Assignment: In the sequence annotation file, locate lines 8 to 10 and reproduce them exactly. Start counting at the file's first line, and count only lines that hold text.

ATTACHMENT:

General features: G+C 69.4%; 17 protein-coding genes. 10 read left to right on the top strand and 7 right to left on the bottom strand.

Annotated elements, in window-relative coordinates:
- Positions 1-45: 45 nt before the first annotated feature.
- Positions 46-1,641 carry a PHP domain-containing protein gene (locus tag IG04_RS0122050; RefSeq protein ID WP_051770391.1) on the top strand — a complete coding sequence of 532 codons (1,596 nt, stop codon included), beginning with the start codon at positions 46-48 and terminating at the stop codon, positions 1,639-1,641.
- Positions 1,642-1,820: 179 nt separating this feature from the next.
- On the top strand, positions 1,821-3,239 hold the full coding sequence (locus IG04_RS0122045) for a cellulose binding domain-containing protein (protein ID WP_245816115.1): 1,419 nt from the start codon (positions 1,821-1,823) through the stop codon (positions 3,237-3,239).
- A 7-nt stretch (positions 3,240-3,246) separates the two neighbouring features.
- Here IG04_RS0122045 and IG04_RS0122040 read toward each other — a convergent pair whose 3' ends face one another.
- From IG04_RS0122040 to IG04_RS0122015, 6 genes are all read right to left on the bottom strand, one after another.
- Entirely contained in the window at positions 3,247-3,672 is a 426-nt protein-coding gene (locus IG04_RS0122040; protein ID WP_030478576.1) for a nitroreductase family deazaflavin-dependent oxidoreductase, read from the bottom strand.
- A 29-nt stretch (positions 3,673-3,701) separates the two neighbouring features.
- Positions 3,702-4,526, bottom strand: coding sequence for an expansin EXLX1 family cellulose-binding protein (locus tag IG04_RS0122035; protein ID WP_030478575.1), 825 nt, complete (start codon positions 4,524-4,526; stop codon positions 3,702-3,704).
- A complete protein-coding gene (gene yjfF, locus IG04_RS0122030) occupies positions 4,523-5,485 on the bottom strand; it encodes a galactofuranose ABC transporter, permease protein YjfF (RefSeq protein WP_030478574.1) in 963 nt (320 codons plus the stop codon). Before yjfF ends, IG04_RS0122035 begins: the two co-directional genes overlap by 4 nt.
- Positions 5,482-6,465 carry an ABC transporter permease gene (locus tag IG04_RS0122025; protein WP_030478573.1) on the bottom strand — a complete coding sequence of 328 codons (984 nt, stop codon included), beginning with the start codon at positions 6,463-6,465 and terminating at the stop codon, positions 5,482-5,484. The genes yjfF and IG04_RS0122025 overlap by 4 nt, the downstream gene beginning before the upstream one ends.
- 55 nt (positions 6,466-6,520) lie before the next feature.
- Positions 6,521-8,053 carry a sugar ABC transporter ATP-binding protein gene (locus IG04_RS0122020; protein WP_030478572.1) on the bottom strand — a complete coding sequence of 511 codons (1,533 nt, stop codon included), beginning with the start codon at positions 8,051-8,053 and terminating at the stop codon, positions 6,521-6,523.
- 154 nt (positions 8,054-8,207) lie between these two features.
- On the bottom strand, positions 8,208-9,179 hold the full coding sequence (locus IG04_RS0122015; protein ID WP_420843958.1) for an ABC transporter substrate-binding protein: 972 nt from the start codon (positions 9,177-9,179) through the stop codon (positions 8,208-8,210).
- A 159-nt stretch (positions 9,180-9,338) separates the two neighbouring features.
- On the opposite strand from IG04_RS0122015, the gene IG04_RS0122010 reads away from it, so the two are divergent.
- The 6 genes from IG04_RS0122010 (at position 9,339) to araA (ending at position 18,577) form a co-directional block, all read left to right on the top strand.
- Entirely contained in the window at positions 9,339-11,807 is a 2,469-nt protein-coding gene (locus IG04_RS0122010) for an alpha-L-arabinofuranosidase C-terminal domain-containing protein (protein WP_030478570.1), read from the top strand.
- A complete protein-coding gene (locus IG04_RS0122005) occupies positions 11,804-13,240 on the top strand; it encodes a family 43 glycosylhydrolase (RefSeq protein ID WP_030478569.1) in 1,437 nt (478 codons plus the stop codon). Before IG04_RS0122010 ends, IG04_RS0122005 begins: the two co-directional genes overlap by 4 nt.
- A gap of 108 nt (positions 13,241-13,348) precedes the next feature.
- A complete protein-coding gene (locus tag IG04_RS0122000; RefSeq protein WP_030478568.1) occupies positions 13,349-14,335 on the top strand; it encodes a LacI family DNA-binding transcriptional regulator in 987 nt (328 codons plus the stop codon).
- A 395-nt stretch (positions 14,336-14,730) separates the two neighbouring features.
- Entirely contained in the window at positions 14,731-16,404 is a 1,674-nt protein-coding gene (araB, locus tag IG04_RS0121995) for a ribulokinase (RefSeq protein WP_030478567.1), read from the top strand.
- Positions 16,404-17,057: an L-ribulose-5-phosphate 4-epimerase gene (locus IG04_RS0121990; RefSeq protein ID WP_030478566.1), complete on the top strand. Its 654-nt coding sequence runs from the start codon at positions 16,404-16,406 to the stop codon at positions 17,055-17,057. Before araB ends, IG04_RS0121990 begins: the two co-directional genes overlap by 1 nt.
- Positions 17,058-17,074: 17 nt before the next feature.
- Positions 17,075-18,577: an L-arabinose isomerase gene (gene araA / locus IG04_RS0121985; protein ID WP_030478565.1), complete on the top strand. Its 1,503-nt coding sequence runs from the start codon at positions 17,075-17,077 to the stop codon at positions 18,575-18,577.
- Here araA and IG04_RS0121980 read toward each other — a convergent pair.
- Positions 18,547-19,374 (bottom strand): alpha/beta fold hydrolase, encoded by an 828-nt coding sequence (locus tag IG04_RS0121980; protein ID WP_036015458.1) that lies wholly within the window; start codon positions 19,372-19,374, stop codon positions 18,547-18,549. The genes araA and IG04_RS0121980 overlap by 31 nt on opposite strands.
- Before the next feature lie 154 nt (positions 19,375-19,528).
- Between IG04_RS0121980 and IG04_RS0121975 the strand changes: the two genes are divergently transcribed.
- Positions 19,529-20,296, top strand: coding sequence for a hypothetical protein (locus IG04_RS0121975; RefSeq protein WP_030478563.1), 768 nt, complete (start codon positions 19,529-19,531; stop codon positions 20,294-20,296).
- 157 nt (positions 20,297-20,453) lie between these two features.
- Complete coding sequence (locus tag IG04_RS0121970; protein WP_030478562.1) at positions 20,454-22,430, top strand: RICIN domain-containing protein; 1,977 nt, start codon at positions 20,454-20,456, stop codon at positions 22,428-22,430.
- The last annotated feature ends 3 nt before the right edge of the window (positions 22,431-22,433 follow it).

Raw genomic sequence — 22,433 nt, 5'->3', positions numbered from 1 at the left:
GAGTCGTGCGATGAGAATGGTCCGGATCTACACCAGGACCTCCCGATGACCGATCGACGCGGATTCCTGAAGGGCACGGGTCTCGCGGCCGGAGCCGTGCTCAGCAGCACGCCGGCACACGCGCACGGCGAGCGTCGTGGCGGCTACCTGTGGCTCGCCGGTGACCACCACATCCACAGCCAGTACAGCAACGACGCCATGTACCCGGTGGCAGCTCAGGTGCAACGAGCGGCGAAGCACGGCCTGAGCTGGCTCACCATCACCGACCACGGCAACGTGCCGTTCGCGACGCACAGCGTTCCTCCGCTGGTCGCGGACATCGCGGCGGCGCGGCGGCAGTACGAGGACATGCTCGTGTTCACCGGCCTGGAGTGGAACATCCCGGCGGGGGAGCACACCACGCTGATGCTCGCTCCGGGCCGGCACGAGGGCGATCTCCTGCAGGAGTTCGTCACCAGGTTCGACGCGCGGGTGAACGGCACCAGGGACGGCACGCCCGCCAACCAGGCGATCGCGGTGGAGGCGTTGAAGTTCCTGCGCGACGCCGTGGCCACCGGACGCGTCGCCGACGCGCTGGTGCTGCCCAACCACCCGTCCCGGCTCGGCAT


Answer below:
- Here IG04_RS0122045 and IG04_RS0122040 read toward each other — a convergent pair whose 3' ends face one another.
- From IG04_RS0122040 to IG04_RS0122015, 6 genes are all read right to left on the bottom strand, one after another.
- Entirely contained in the window at positions 3,247-3,672 is a 426-nt protein-coding gene (locus IG04_RS0122040; protein ID WP_030478576.1) for a nitroreductase family deazaflavin-dependent oxidoreductase, read from the bottom strand.